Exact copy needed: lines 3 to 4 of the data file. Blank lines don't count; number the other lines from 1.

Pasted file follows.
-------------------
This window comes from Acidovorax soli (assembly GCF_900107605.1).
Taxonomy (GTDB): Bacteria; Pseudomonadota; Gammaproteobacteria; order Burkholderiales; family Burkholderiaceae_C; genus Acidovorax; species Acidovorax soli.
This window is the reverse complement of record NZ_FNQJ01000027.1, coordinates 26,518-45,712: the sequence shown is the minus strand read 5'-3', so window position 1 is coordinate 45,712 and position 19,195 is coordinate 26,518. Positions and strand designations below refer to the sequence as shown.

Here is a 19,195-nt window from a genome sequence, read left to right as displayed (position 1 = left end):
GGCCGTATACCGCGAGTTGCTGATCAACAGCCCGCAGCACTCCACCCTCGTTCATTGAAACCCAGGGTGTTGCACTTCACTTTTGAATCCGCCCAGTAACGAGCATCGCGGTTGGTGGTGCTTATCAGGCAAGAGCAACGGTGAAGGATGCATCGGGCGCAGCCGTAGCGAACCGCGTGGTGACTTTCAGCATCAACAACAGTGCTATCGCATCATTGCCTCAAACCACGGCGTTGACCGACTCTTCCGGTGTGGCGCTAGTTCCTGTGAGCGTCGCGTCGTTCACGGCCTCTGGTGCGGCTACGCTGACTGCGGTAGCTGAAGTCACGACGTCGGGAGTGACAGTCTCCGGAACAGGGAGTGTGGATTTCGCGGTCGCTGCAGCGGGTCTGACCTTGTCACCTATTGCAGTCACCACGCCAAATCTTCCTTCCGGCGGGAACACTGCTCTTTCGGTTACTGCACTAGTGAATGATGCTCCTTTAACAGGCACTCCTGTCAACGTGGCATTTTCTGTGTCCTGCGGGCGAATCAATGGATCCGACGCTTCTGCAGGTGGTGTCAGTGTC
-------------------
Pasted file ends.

This window is the reverse complement of record NZ_FNQJ01000027.1, coordinates 26,518-45,712: the sequence shown is the minus strand read 5'-3', so window position 1 is coordinate 45,712 and position 19,195 is coordinate 26,518. Positions and strand designations below refer to the sequence as shown.

Here is a 19,195-nt window from a genome sequence, read left to right as displayed (position 1 = left end):